I thought for the moment there, is he was talking back some foolhardy contemporary military adventure.

I wonder what he meant by this, how could we get "bogged" down on the moon?

Aside: Anybody know what the ROM price tag for an established moon based is compared to say the price tag for the Iraqi war?

To get bogged down... (1)

BenSchuarmer (922752) | more than 7 years ago | (#18100844)

would require a bog.

If there's a bog, there's water.

If there's water, there's oxygen.

If there's oxygen, then Dan Quayle could breathe there.

Saturn V... (3, Interesting)

creimer (824291) | more than 7 years ago | (#18100542)

There's an interesting article [nytimes.com] on what the space program could've look like if the Saturn V rocket program wasn't cancelled. The new program will be just a shadow in comparison.

Sextant? (2, Funny)

Flying pig (925874) | more than 7 years ago | (#18100548)

Can somebody better acquainted with the mechanics of sending a vehicle to the Moon and back please explain why Buzz Aldrin recommends taking a sextant? Or does the tried and tested technology to be used this time involve lashing the Captain to the aerial to take the latitude while the crew pile on the solar sails?

Re:Sextant? (2, Informative)

compro01 (777531) | more than 7 years ago | (#18100848)

near-worse-case backup, i would imagine.

in the event that the navigation computers fail or you lose power or something, you could presumablely use the sextant, a chronometer (a common wristwatch is likely accurate enough), known astronomical constants, proper charts and a bit of math to figure out where you are and how to get where you're going.

or maybe i'm thinking too much and it's just for good luck or something.

Re-Entry 'skipping' (4, Informative)

DerekLyons (302214) | more than 7 years ago | (#18100604)

From TFA:

"A skip re-entry is riskier," Lockheed's Johns concedes. "The Apollo traditionalists worry about it." The Russians performed a couple of successful skip re-entries with their unmanned Zond moon probes in the late 1960s, however.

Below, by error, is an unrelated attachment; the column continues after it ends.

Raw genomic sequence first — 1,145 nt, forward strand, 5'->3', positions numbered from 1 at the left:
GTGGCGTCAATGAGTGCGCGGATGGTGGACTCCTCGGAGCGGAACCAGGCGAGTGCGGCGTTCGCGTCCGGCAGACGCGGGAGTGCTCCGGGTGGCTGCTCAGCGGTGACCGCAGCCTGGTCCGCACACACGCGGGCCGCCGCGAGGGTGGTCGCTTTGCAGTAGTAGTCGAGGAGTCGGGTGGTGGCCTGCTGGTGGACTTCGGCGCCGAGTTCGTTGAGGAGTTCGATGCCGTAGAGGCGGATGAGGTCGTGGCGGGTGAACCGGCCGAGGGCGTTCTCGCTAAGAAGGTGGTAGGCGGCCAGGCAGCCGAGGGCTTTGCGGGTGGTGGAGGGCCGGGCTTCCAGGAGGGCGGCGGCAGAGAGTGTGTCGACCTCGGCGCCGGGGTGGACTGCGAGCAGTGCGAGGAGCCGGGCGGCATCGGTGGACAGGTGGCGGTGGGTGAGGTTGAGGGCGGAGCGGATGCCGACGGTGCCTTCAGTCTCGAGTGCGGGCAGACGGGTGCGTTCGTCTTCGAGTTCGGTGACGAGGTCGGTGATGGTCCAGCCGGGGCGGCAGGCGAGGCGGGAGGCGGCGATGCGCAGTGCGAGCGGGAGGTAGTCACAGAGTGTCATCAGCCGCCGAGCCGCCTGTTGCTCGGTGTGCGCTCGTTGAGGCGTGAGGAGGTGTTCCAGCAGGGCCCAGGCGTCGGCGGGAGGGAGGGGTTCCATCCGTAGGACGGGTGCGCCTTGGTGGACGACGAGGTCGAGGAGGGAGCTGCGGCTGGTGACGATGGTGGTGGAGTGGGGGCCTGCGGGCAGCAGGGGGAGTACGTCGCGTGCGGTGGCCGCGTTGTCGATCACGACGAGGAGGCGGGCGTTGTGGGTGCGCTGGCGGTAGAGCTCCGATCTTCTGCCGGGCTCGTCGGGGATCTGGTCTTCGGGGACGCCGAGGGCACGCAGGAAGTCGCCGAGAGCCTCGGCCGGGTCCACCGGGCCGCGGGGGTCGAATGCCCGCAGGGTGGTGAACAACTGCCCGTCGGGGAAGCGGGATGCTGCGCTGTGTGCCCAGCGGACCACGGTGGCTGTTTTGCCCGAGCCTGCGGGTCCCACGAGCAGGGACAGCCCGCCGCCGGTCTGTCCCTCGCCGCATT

They also had a couple of failures - and the failures/sucesses were dotted pretty evenly across the attempts. Zond was a percursor to a Soviet attempt to perform an Apollo 8 flyby to steal NASA's thunder - in fact, it was the Zond tests that lead to Apollo 8 being a lunar mission rather than a high earth orbit mission so as to steal the Russians thunder!
 
Before the budget cuts of 65/66 and the Fire, NASA planned on as many as *6* manned flights in LEO and an indeterminate number of lunar flights before committing to a landing attempt. Those budget cuts, the time lost after the fire, and the growing realization that the Soviets might be able to trump them forced their hand.
 
So much for the myth of Apollo-era NASA being the brave and bold agency they are so often portrayed as of late. Until forced, they were just as conservative as they are today.

Honest question (2, Insightful)

jdcool88 (954991) | more than 7 years ago | (#18100610)

Would it be worthwhile to launch space missions from a lunar base? It would seem to me that because of the lower gravity you would need less power to reach escape velocity - or am I incorrect in this? That could be one potential bonus of going back to the moon.

Where's the creativity? (1)

recharged95 (782975) | more than 7 years ago | (#18100674)

Funny that they're using upgrade tech. Feeling like the 60's again. Their even reusing the name [wikipedia.org] .

I can't wait until we get the current generation of engineers out and replaced with some younger engineers and some fresh ideas.

Iceland vs New York City. (3, Interesting)

J05H (5625) | more than 7 years ago | (#18100726)

The Moon is like Iceland - easier to get to from Europe but there's not much there besides scenery. The Mars system (Mars, Phobos, Deimos) are New York City, Boston and Philadelphia. I guess this makes Mars-Earth L1 the Hudson River?

The resources to build an entire civilization exist on/around Mars. The moon is a fossil world.

We can learn some from Luna, and probably take the first steps to colonization there, but the real action is going to be on Mars. There is a lot of planet-specific engineering that needs to be done for either location. Lunar spacesuits won't work on Mars, there will be huge differences in sealing technology and energy generation (you can burn silane as internal combustion on Mars, for instance). We can learn as much in high orbit or at a NEO about colonizing Mars as we can on the Moon. Almost all technical development for any near-term colonization is going to be developed on Earth, though.